Tips for Choosing the Right School for Your Child

Tips for Choosing the Right School for Your Child

Every child is unique, and all children learn differently. Some kids might succeed at the neighborhood public school, while other children might fit in better at a charter, magnet, online, private or home learning environment. That’s why school choice is so important!

So, how can you choose a school where your daughter or son will learn, succeed, and be happy? These seven steps—summarized from National School Choice Week President Andrew Campanella’s new book, The School Choice Roadmap: 7 Steps to Finding the Right School for Your Childa Foreward Indies 2020 Gold Medal Winnerwill help get you started. Learn more, order the book, and find resources and worksheets at The School Choice Roadmap.

Search for Schools Near Me

Thank you for using our school finder tool. This new tool allows families to search for in-person public, charter, magnet, and private schools and learning environments. To identify online schools in your state, please visit our Ultimate Guide to Online School. To learn more about your state’s homeschooling laws, please visit our Ultimate Guide to Homeschooling. This tool was developed by National School Choice Week, with data provided in partnership with Public School Review and Private School Review. For more information about this tool please visit our Schools Near Me Frequently Asked Questions page.
Traditional public schools do not charge tuition. They are managed by school districts and do not require students to pass tests to enroll.
Public charter schools do not charge tuition. They are usually managed by nonprofit organizations and do not require students to pass tests to enroll.
Public magnet schools do not charge tuition. They are managed by school districts and focus on themes, such as math, science, technology, and the arts.
Private schools charge tuition, but scholarships are often available via state programs or by individual schools. Private schools are privately managed and can be faith-based or secular.

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      Before you start the process, here are a few things to remember:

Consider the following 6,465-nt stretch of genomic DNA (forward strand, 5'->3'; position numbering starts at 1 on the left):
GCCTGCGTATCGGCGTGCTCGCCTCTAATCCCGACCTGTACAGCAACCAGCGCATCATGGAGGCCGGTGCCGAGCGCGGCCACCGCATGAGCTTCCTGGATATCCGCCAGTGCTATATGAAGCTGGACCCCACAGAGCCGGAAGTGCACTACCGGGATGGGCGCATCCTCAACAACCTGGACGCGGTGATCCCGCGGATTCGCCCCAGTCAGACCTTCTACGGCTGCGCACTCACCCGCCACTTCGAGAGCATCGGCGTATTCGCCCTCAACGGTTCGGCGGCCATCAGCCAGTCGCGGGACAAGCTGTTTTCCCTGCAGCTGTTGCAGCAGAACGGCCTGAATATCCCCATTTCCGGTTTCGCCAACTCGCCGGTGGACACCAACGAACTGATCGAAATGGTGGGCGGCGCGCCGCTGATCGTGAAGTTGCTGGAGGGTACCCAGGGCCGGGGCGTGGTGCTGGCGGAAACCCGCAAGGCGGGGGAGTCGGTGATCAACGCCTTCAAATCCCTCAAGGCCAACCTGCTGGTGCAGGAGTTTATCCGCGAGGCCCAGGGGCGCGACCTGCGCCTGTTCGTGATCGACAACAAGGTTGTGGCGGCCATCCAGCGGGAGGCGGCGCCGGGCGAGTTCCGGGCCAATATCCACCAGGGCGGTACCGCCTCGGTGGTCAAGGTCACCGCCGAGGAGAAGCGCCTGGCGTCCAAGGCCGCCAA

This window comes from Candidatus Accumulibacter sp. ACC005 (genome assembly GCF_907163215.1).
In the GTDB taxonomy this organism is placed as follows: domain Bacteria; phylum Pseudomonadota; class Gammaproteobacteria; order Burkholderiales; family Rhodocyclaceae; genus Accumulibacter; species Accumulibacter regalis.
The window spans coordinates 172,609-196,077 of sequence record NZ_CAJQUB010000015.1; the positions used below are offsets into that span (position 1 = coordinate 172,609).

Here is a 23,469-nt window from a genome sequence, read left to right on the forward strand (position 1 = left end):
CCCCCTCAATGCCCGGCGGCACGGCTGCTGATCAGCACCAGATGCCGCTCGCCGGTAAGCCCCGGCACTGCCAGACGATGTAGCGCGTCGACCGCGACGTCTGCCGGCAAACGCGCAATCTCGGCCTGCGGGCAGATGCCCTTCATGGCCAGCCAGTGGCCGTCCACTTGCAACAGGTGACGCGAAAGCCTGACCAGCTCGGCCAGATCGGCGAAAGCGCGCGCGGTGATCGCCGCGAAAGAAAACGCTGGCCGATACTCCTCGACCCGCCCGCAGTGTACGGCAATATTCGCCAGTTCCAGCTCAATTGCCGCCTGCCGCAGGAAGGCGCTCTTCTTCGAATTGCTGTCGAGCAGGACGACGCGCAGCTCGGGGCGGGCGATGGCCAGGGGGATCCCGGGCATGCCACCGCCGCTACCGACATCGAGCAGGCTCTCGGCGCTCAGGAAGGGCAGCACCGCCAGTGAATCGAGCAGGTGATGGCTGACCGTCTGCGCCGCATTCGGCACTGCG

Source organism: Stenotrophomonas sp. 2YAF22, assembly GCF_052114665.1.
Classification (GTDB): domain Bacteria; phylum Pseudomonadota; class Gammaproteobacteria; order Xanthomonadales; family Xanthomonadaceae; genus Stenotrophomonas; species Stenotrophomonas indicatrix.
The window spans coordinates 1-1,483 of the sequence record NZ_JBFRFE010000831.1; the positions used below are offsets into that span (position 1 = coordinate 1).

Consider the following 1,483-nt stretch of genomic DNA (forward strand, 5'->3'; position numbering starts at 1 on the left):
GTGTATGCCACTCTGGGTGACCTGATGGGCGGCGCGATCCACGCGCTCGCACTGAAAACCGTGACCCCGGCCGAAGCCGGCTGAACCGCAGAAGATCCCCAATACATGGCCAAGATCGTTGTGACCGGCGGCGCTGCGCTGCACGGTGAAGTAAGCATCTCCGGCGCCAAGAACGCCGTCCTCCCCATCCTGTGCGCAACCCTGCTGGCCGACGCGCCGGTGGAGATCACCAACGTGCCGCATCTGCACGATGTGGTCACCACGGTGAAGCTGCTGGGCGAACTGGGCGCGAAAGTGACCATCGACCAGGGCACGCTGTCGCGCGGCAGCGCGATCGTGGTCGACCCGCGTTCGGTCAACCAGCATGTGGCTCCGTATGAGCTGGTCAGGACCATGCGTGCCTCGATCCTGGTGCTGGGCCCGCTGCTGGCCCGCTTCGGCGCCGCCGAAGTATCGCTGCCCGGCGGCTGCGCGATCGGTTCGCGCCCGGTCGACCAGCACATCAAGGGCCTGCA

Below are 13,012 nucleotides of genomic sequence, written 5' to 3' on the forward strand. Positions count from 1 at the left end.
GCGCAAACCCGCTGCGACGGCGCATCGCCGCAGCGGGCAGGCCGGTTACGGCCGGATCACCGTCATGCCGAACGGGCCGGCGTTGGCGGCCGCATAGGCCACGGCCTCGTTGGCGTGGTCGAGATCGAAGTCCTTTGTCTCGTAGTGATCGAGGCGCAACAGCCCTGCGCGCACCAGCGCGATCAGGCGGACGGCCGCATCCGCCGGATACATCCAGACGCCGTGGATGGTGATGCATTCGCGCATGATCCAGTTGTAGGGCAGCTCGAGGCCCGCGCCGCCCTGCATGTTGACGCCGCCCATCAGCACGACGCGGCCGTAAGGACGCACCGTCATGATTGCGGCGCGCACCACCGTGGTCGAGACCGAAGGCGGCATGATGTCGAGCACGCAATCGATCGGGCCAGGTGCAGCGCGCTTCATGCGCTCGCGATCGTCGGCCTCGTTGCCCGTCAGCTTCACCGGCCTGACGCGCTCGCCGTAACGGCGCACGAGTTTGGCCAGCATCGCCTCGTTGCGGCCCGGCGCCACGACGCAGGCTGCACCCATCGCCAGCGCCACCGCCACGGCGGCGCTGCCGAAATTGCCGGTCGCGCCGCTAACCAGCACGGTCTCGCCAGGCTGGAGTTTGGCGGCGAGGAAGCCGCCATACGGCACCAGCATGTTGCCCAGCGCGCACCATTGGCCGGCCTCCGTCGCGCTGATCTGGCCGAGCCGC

– As the mom or dad to your daughter or son, you are more than qualified to make decisions about your child’s education! You know your child better than anyone else—You know his or her interests, needs, challenges, talents, quirks, and hobbies.

      – Many parents today have more options than ever before. As you search, consider all of the choices available to you, from traditional public schools to public charter schools, magnet schools, private schools, online schools, and homeschooling.

      – Start now! The reason we celebrate National School Choice Week in January is so that parents will have enough time to search for and find learning environments for their kids for the upcoming school year.

      – The National School Choice Week website offers a variety of resources for parents, including explanations of the different types of schools, an education glossary, free guides to school choice policies in your state, and informational videos.

      – Finally, remember that this process is about your child, and it’s about what you want for your child. These seven steps are designed to put your child’s needs at the start of your decision-making process, so that you can find a school or learning environment that’s the best fit possible.

      Step 1: Think back to your own time in school

      That’s right: think about your own time in school. How you perceive education, and what you liked the most—or liked the least—about school will help inform your school search. Take some time and write down what you learned the most, liked the most, who taught you the most. Also, write down the things you didn’t like. Then, put those experiences in perspective and remember that your child may have different experiences.

      Step 2: Identify your goals for your child